The boys crossed the creek and charged up the hill, stopping at the fence that surrounded the abandoned house. Josh, who was a little slower than the others, arrived last. Still catching his breath, Josh said, "Comeon, guys, why are we up here? Allen's mom told us to stay away from this place. I don't think we should be here."
The three other boys laughed. "It's broad daylight; what're you scared of?" Jimmy asked. "We've been waiting for a chance to explore the inside of this house. Now's the time!"
"Yeah," Allen said to Josh, "my mom doesn't know what she's talking about! Josh, you're always the one holding us back. There isn't anything wrong with going in this old house. Besides, who knows what we might find or what we might be able to break for fun. No one will know; it'll be our little secret. Come on. Lighten up!"
Now Josh felt stupid, but he also wondered what he would do if the other boys actually entered the house. Allen's mom had warned that it was a rotten old house and could be really dangerous. Josh was still thinking about his choices when the other boys jumped the fence and ran toward the house. Josh hesitated, then he jumped the fence, too, and quickly caught up with the others just as they pushed open the door.
Can you understand how Josh felt? Have you ever been in a spot like that? I certainly have. Josh faced a hard choice. He knew that Allen's mother had warned against climbing the fence and going into the house. But his friends said it was no big deal. Josh didn't want to miss out on some excitement—or worse—feel weird. That's why he gave in.
Do you think he did the right thing? What would you have done if you were Josh? Would you have jumped the fence, knowing that you weren't supposed to but eager not to be left out? Or would you have stayed behind and let the others make fun of you?
In the next few years of your life you will face many situations and choices like the one Josh faced. You will need to make good decisions. Do you think you are ready?
Time to Change
Adolescence is an awesome time in life, but it can be a bit strange. When you're still a child, most of the time everything is the same. You get up in the morning. You have a bowl of cereal. You go to school. You play with your friends. You do your homework. You watch some TV. You go to bed. Some days are more exciting than others, such as when you get to spend the night at a friend's house and stay up all night telling scary stories and funny ones that make you laugh so hard you just about pass out. But mainly each day is the same routine.
Then comes adolescence—hello! Life's not so boring anymore. Everything starts to change, and these changes make adolescence so challenging. Your body is changing, sprouting hair in odd spots. The way you think is changing—such as suddenly being attracted to the opposite sex. As a boy I remember my voice was changing. One minute I sounded like I always had, and the next I was croaking like a frog. How embarrassing! I remember answering the phone, and the person on the other line thought I was a girl. I so wanted a deep voice.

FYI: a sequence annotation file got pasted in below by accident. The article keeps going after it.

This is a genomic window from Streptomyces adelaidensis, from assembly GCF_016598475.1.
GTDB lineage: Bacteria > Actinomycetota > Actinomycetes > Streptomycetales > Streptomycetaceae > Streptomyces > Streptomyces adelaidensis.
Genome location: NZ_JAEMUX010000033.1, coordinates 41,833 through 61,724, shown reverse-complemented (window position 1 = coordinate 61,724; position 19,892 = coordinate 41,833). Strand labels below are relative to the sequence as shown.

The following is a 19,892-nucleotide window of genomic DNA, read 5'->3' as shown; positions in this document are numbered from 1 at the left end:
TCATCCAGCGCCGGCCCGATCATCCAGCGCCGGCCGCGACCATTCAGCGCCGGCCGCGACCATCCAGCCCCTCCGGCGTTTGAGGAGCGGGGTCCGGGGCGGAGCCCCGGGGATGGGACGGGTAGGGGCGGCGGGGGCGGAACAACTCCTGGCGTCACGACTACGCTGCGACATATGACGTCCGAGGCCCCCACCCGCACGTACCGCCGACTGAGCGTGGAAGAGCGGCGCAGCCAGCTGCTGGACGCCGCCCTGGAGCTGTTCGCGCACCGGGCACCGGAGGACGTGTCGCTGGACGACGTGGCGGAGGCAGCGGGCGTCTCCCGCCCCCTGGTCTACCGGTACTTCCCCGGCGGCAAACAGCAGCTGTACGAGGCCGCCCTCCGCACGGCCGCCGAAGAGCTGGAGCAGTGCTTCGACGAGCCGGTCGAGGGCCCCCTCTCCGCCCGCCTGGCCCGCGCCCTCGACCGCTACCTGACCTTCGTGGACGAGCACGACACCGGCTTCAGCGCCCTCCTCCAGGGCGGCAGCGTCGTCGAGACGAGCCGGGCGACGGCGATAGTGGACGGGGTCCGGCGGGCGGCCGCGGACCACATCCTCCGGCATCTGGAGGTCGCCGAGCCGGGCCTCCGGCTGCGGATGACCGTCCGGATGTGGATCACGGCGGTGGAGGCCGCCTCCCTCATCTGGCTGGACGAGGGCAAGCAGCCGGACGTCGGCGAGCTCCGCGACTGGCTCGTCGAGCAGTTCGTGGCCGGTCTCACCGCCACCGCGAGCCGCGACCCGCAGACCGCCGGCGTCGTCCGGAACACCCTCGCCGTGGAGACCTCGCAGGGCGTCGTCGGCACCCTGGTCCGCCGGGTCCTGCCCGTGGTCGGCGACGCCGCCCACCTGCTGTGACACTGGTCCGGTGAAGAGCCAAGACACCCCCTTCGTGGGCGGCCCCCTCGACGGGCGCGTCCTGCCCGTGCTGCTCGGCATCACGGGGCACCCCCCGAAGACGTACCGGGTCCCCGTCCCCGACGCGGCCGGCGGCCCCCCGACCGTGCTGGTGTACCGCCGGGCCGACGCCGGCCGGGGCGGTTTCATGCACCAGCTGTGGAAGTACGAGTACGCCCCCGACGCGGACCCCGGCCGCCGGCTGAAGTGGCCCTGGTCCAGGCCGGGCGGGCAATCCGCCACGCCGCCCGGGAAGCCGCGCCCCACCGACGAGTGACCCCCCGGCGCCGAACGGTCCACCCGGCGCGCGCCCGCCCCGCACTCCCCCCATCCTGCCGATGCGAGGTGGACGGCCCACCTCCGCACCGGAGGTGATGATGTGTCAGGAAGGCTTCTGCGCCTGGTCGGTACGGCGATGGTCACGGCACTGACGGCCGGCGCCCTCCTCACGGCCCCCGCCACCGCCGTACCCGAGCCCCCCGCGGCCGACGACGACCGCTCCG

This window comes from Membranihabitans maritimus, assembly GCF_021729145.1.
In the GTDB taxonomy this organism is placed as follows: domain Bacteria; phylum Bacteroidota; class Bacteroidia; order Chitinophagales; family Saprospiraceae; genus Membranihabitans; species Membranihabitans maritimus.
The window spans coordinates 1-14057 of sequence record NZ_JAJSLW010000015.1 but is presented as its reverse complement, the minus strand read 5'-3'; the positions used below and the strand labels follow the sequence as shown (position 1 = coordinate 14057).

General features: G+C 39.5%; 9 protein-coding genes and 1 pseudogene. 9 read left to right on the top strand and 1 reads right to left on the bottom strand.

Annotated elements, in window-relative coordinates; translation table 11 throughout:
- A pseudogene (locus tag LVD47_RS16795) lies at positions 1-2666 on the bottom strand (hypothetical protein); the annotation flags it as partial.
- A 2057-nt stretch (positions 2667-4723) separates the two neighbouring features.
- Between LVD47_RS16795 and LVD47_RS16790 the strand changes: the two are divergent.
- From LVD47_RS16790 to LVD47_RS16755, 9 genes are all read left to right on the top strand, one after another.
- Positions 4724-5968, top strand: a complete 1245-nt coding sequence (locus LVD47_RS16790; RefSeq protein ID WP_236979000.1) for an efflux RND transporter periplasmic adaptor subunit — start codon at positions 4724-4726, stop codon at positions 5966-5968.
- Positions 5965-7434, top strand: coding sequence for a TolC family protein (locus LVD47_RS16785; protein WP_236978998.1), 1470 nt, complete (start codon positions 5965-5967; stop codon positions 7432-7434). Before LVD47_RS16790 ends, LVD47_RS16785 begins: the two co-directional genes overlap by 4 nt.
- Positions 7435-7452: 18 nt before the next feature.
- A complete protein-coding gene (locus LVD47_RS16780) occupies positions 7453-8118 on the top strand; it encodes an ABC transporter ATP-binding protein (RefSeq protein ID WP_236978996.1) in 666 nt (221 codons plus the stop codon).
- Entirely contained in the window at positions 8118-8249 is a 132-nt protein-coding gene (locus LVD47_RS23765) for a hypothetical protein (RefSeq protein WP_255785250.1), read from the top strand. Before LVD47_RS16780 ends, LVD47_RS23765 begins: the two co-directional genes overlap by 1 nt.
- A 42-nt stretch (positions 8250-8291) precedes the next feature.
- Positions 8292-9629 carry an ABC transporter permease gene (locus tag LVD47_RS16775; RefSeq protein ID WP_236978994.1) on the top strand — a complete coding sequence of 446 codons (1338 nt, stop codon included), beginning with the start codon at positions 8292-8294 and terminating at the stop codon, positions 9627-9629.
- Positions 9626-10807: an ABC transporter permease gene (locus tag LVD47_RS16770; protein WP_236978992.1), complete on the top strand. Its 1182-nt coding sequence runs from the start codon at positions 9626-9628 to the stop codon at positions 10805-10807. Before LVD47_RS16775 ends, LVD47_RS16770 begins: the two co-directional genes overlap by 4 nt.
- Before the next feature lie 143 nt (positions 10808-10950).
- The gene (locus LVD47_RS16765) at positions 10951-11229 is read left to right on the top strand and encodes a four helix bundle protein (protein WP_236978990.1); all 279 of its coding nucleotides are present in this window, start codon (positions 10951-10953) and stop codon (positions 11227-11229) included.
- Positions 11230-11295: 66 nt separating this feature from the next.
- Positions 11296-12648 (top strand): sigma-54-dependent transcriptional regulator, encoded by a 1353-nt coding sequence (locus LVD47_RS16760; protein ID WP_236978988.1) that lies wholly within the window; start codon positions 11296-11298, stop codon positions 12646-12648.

And it's not just you. All your friends are changing, too, and sometimes they act really strange. One day your best friend may start acting like he or she doesn't even want to talk to you anymore. And that hurts. It feels like everything around you is different.
Maybe being a younger child wasn't so bad after all! But the thought of becoming a teenager and having more freedom definitely sounds better than going back to being little. Growing up is "puzzling" (sorry, I couldn't pass that one up) and that's exciting, too.
And then there are the parents. I have a little secret to share with you: When I was about thirteen, I really thought my dad and mom had started taking pills that made them kind of, ah, dumb. I thought, They really are getting old—they are losing it. Of course I didn't tell them that, but I was suspicious. In fact for the next five to seven years I thought they were seriously out of touch with life. But when I got to college I realized that my parents weren't so dumb after all!
Well, now I have a confession to share ... and man is this one important! I realized it was I who was changing, not my parents! Adolescence does that to you. All the changes in your body and the stress you feel from those changes can mess with your mind. If you aren't careful you can lose perspective on why God gave you parents—you may start to think you know better than they do. Your parents aren't perfect and they will make mistakes, but they aren't your enemies.
Excerpted from So You Want to Be A Teenager? by Dennis Rainey, Barbara Rainey, Steve Bjorkman. Copyright © 2002 Dennis Rainey, Barbara Rainey, Samuel Rainey, Rebecca Rainey. Excerpted by permission of Thomas Nelson.
All rights reserved. No part of this excerpt may be reproduced or reprinted without permission in writing from the publisher.